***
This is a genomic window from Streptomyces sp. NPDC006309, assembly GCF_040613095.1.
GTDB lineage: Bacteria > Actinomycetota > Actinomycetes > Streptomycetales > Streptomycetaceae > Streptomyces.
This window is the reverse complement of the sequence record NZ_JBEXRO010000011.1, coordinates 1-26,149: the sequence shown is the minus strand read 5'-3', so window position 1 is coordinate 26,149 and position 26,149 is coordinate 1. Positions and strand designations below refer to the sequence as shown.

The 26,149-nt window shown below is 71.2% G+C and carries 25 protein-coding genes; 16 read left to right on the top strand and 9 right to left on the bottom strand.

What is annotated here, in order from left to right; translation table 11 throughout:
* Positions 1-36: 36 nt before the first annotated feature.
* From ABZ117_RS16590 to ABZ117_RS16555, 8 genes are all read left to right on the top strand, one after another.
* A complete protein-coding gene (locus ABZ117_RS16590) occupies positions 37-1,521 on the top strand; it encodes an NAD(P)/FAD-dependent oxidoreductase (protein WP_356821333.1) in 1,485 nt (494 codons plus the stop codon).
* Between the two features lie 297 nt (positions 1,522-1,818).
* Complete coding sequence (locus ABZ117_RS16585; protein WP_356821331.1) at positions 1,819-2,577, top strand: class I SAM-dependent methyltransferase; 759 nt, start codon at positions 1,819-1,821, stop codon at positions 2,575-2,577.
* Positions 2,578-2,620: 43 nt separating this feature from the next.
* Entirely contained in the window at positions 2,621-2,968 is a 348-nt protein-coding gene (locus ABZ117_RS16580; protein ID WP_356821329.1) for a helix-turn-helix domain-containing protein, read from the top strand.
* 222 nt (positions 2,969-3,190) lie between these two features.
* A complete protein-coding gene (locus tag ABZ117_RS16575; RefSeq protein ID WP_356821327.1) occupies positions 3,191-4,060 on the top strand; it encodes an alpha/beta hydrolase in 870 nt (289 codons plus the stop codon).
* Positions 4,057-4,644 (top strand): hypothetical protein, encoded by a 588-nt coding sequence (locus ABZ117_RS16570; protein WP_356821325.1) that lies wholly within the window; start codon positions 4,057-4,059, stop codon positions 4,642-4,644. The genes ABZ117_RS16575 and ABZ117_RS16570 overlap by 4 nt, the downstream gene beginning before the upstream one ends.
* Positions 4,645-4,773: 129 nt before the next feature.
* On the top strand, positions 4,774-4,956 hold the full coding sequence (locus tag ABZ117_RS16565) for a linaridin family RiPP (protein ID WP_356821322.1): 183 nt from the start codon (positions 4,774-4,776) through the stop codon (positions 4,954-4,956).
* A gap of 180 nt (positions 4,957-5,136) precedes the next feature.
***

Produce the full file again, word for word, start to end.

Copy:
This is a genomic window from Streptomyces sp. NPDC006309, assembly GCF_040613095.1.
GTDB lineage: Bacteria > Actinomycetota > Actinomycetes > Streptomycetales > Streptomycetaceae > Streptomyces.
This window is the reverse complement of the sequence record NZ_JBEXRO010000011.1, coordinates 1-26,149: the sequence shown is the minus strand read 5'-3', so window position 1 is coordinate 26,149 and position 26,149 is coordinate 1. Positions and strand designations below refer to the sequence as shown.

The 26,149-nt window shown below is 71.2% G+C and carries 25 protein-coding genes; 16 read left to right on the top strand and 9 right to left on the bottom strand.

What is annotated here, in order from left to right; translation table 11 throughout:
* Positions 1-36: 36 nt before the first annotated feature.
* From ABZ117_RS16590 to ABZ117_RS16555, 8 genes are all read left to right on the top strand, one after another.
* A complete protein-coding gene (locus ABZ117_RS16590) occupies positions 37-1,521 on the top strand; it encodes an NAD(P)/FAD-dependent oxidoreductase (protein WP_356821333.1) in 1,485 nt (494 codons plus the stop codon).
* Between the two features lie 297 nt (positions 1,522-1,818).
* Complete coding sequence (locus ABZ117_RS16585; protein WP_356821331.1) at positions 1,819-2,577, top strand: class I SAM-dependent methyltransferase; 759 nt, start codon at positions 1,819-1,821, stop codon at positions 2,575-2,577.
* Positions 2,578-2,620: 43 nt separating this feature from the next.
* Entirely contained in the window at positions 2,621-2,968 is a 348-nt protein-coding gene (locus ABZ117_RS16580; protein ID WP_356821329.1) for a helix-turn-helix domain-containing protein, read from the top strand.
* 222 nt (positions 2,969-3,190) lie between these two features.
* A complete protein-coding gene (locus tag ABZ117_RS16575; RefSeq protein ID WP_356821327.1) occupies positions 3,191-4,060 on the top strand; it encodes an alpha/beta hydrolase in 870 nt (289 codons plus the stop codon).
* Positions 4,057-4,644 (top strand): hypothetical protein, encoded by a 588-nt coding sequence (locus ABZ117_RS16570; protein WP_356821325.1) that lies wholly within the window; start codon positions 4,057-4,059, stop codon positions 4,642-4,644. The genes ABZ117_RS16575 and ABZ117_RS16570 overlap by 4 nt, the downstream gene beginning before the upstream one ends.
* Positions 4,645-4,773: 129 nt before the next feature.
* On the top strand, positions 4,774-4,956 hold the full coding sequence (locus tag ABZ117_RS16565) for a linaridin family RiPP (protein ID WP_356821322.1): 183 nt from the start codon (positions 4,774-4,776) through the stop codon (positions 4,954-4,956).
* A gap of 180 nt (positions 4,957-5,136) precedes the next feature.